When Broks looks at his own intellectual contribution it is to mourn the demise of a world for whose murder he fells at least, in part, responsible (185). One of the finest sections for me is his blending of narratives, including modern as well as older myths about the ‘rape of the moon’. There was new information here for me from the story of Armstrong, Aldrin and Mitchell, as well as fascinating transposition of these with ancient Persian views of the moon as mirror (195) and Tom Stoppard’s Jumpers (198). But for the sake of this blog series, I think you could do worse to get a flavour of this wonderful book than read the full-telling of the story of Theseus and the Minotaur, from genetic prequels to endless and multiple sequels, one of which is the foundation of Athenian thought on the basis of such labyrinthine temporal and spatial narrative meandering. At the end of which stands Butler’s question of questions in the genesis of a psychology and philosophy of identity, sameness, difference and uncertainty, the Paradox of the Ship of Theseus (221-229). It goes to show that all stories of multiple potential to meaning may come at least one which queries where the3 story has any coherence at all. After all, Theseus, Minos, Arachne and all may belong to stories in which that which variously transports as no identity with itself, having changed in the process – even if by the replacement of only one plank (or even one nail holding a plank to the mainframe).

Of course, for some there must be nothing new here and some tricks, such as the use of Shepard’s ‘Table-top Illusion’ to introduce gently the theme of discrepancy between a simple reality that we wish for and the illusions/psychosis on which normative perceptions depend (59). However, the discussion of Freud, for instance, is so incredibly fair, and places him and others in a continuum in which histories change the subjects of which they speak as they speak of them. If Freud was nonsense to a history told from the vantage-point of the cognitive revolution, it is far from that following the revaluation of the role of body and affect in later psychology. A beginning psychologist could learn a lot here about the caveats needed in reading the ‘history of psychology’ – the main one being that there can only be ‘histories’ of psychology, who speak  the police in different voices.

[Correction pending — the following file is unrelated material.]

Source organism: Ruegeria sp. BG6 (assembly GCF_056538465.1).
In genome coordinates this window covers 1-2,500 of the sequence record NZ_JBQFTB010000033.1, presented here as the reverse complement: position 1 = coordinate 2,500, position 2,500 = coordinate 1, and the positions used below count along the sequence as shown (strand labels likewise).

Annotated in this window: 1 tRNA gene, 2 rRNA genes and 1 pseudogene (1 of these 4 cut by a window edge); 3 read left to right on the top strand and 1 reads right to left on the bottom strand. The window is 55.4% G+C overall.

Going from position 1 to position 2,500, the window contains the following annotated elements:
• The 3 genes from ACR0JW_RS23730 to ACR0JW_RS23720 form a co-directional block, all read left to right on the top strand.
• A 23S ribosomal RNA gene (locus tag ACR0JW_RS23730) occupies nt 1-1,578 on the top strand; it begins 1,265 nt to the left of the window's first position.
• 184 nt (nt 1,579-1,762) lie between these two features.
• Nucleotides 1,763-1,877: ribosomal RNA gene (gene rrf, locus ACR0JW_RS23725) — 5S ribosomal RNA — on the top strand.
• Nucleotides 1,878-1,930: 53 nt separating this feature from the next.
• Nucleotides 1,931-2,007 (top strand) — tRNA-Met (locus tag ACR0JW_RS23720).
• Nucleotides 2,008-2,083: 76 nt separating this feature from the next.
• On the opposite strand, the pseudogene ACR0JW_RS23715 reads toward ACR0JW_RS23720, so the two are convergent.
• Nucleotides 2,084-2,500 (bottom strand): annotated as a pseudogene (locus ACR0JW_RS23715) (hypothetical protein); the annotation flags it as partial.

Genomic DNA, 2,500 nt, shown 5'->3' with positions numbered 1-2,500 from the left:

As for art, there are the wonderful (and labyrinthine) illustrations here of Garry Kennard. But, at the bottom, this book suggests, if it does not say, that imagining that we can study an art (say visual art) in isolation for other arts, and science, but not least neuro-science, is a fantasy we and the most conservative education system in the world (that in the UK) need to break. I loved this book and want to read it again – and perhaps again.

Linked to this review are:

1.       The exhibition The Green Man in and of the Talbot Rice Gallery, Edinburgh University collated and curated by Lucy Skaer and others.

2.       An art installation on Maritime Lane, Leith Adam Linklater: Mythopoeia by Andy Cummings .

3.       An introduction through Charlotte Higgins’s new book.

4.       An addendum: the way in to Anselm Kiefer - a labyrinth with no end has, of course, no way out.

5.       A second addendum - Paul Broks: the labyrinth in the Neuropsycholgist's Odyssey (this one).